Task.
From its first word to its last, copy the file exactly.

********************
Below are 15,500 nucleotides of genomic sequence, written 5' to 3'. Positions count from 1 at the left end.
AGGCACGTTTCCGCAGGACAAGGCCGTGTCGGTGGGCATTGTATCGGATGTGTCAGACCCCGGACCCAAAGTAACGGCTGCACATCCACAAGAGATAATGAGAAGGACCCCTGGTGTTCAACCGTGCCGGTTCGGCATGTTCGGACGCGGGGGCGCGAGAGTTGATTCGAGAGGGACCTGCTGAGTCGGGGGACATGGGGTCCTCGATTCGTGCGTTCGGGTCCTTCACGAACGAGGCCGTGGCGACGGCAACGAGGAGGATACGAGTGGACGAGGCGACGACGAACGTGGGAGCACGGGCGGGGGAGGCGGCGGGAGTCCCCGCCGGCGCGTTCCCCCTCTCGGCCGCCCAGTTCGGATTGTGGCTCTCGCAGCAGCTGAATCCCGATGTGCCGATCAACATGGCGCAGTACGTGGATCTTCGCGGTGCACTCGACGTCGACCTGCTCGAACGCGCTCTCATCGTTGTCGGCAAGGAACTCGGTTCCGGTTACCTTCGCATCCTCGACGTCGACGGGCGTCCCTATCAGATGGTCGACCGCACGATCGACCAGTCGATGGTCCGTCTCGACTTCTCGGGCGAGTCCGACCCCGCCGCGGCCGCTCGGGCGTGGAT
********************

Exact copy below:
Below are 15,500 nucleotides of genomic sequence, written 5' to 3'. Positions count from 1 at the left end.
AGGCACGTTTCCGCAGGACAAGGCCGTGTCGGTGGGCATTGTATCGGATGTGTCAGACCCCGGACCCAAAGTAACGGCTGCACATCCACAAGAGATAATGAGAAGGACCCCTGGTGTTCAACCGTGCCGGTTCGGCATGTTCGGACGCGGGGGCGCGAGAGTTGATTCGAGAGGGACCTGCTGAGTCGGGGGACATGGGGTCCTCGATTCGTGCGTTCGGGTCCTTCACGAACGAGGCCGTGGCGACGGCAACGAGGAGGATACGAGTGGACGAGGCGACGACGAACGTGGGAGCACGGGCGGGGGAGGCGGCGGGAGTCCCCGCCGGCGCGTTCCCCCTCTCGGCCGCCCAGTTCGGATTGTGGCTCTCGCAGCAGCTGAATCCCGATGTGCCGATCAACATGGCGCAGTACGTGGATCTTCGCGGTGCACTCGACGTCGACCTGCTCGAACGCGCTCTCATCGTTGTCGGCAAGGAACTCGGTTCCGGTTACCTTCGCATCCTCGACGTCGACGGGCGTCCCTATCAGATGGTCGACCGCACGATCGACCAGTCGATGGTCCGTCTCGACTTCTCGGGCGAGTCCGACCCCGCCGCGGCCGCTCGGGCGTGGAT